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Cascades donates ecologically valuable land to NCC to celebrate its 60th anniversary

March 26, 2024  By P&PC Staff

Cascades is celebrating its 60th anniversary on March 26. On this special occasion, the company announced the donation of 116 hectares of ecologically valuable land to the Nature Conservancy of Canada. The land, a peat bog and therefore a wetland, was acquired by the Lemaire family in the early 1960s and is located in St-Sylvère, Centre-du-Québec. The land is bequeathed to ensure its longevity and the survival of its species and ecosystems for future generations.

“Wetlands in the Centre-du-Québec region are extremely rich, in terms of both the biodiversity they harbour and the ecological services they provide to the population, notably through their capacity to store carbon and purify water. In this region, they are an important corridor for the survival and movement of wildlife. In the context of climate change, it is more important than ever to protect these environments. We would like to thank Cascades for this very generous donation of land, as well as all the partners who supported the project,” said Claire Ducharme, vice-president of the Nature Conservancy of Canada in Québec.

The company plans to launch several other projects in 2024 to commemorate the 60th anniversary.


For the anniversary, hundreds of Cascades employees kicked off the festivities on the morning of March 26 with a breakfast at Bistro sans frontière in Kingsey Falls – the city where the company was founded in 1964. Cascades also planned a tour of the Kingsey Falls units during the day for brothers Alain and Laurent Lemaire, the co-founders, accompanied by Mario Plourde, president and CEO of the company.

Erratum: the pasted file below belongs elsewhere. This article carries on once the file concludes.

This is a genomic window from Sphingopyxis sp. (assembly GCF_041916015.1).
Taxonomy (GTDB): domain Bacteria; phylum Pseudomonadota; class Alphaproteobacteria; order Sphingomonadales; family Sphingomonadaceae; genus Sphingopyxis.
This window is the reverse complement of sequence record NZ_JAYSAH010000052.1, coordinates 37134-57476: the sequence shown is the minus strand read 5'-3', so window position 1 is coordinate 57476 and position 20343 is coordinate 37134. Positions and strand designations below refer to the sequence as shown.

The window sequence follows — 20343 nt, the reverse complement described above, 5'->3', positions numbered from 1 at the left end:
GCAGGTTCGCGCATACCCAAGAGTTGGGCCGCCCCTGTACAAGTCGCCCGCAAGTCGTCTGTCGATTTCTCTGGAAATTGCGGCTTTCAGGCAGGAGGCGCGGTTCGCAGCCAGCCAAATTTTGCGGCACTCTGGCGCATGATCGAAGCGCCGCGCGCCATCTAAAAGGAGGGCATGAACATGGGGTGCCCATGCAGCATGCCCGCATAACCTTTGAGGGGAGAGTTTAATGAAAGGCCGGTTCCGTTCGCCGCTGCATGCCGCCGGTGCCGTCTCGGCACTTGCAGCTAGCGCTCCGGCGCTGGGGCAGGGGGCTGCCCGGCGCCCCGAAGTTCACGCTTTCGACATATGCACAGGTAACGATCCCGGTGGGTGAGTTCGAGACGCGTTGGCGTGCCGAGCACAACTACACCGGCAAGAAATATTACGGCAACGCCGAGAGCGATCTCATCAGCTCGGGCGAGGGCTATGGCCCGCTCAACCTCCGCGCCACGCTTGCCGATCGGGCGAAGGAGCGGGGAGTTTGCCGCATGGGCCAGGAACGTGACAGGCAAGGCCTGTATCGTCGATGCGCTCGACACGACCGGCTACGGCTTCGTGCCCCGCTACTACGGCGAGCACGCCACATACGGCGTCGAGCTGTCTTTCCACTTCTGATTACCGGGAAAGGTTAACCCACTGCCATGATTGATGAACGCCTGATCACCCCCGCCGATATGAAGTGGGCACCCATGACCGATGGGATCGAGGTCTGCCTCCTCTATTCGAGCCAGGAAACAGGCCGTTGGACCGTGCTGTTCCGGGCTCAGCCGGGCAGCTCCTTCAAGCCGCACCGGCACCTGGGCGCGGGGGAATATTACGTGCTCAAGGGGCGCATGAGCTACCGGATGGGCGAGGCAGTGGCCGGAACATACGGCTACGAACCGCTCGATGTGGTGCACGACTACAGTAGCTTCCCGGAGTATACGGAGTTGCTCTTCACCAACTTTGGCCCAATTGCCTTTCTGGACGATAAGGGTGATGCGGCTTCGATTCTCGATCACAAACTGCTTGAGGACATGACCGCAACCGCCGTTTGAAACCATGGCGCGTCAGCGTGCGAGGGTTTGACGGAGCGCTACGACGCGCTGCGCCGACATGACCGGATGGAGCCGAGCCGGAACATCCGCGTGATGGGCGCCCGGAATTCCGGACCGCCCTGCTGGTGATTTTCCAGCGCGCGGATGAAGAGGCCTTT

The company’s units throughout North America are celebrating this momentous occasion.

“This day will be an opportunity to remember our history and to shine a light on the builders who came before us and created one of the most responsible companies in the world. Today, and throughout the year, we will proudly celebrate our successes together with our 10,000 Cascaders, with whom we will build the Cascades of tomorrow,” said Mario Plourde.

“Sixty years ago, my brothers moved to Kingsey Falls, a small village of just a few hundred inhabitants, to bring the old mill back to life. They had an idea that was daring for the time: to make cardboard from waste paper. We invested our entire lives, our family values and our hearts into the pursuit of this larger-than-life dream. Today, I’m proud of what we’ve accomplished. I’m grateful to all the generations of Cascaders who have shared in our life’s work,” says Alain Lemaire, co-founder and executive chairman of the board at Cascades.

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